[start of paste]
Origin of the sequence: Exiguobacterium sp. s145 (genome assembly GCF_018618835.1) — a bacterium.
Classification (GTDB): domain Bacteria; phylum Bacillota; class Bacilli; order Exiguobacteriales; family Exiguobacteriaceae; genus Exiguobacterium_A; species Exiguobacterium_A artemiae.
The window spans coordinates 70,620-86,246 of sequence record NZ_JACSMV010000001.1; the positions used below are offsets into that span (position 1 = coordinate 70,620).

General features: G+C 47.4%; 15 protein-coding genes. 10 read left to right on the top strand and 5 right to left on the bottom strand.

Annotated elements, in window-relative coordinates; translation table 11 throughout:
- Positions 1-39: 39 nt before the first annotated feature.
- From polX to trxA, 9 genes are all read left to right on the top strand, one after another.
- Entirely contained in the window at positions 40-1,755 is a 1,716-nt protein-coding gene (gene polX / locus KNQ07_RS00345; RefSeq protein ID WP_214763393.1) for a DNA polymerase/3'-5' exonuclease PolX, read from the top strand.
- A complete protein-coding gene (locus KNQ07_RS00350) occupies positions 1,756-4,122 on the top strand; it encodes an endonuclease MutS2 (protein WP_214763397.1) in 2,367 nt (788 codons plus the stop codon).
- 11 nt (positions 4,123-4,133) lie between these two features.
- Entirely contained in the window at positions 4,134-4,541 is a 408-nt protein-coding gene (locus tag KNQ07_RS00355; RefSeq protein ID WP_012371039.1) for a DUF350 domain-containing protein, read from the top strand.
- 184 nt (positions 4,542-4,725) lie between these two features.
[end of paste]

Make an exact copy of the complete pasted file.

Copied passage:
Origin of the sequence: Exiguobacterium sp. s145 (genome assembly GCF_018618835.1) — a bacterium.
Classification (GTDB): domain Bacteria; phylum Bacillota; class Bacilli; order Exiguobacteriales; family Exiguobacteriaceae; genus Exiguobacterium_A; species Exiguobacterium_A artemiae.
The window spans coordinates 70,620-86,246 of sequence record NZ_JACSMV010000001.1; the positions used below are offsets into that span (position 1 = coordinate 70,620).

General features: G+C 47.4%; 15 protein-coding genes. 10 read left to right on the top strand and 5 right to left on the bottom strand.

Annotated elements, in window-relative coordinates; translation table 11 throughout:
- Positions 1-39: 39 nt before the first annotated feature.
- From polX to trxA, 9 genes are all read left to right on the top strand, one after another.
- Entirely contained in the window at positions 40-1,755 is a 1,716-nt protein-coding gene (gene polX / locus KNQ07_RS00345; RefSeq protein ID WP_214763393.1) for a DNA polymerase/3'-5' exonuclease PolX, read from the top strand.
- A complete protein-coding gene (locus KNQ07_RS00350) occupies positions 1,756-4,122 on the top strand; it encodes an endonuclease MutS2 (protein WP_214763397.1) in 2,367 nt (788 codons plus the stop codon).
- 11 nt (positions 4,123-4,133) lie between these two features.
- Entirely contained in the window at positions 4,134-4,541 is a 408-nt protein-coding gene (locus tag KNQ07_RS00355; RefSeq protein ID WP_012371039.1) for a DUF350 domain-containing protein, read from the top strand.
- 184 nt (positions 4,542-4,725) lie between these two features.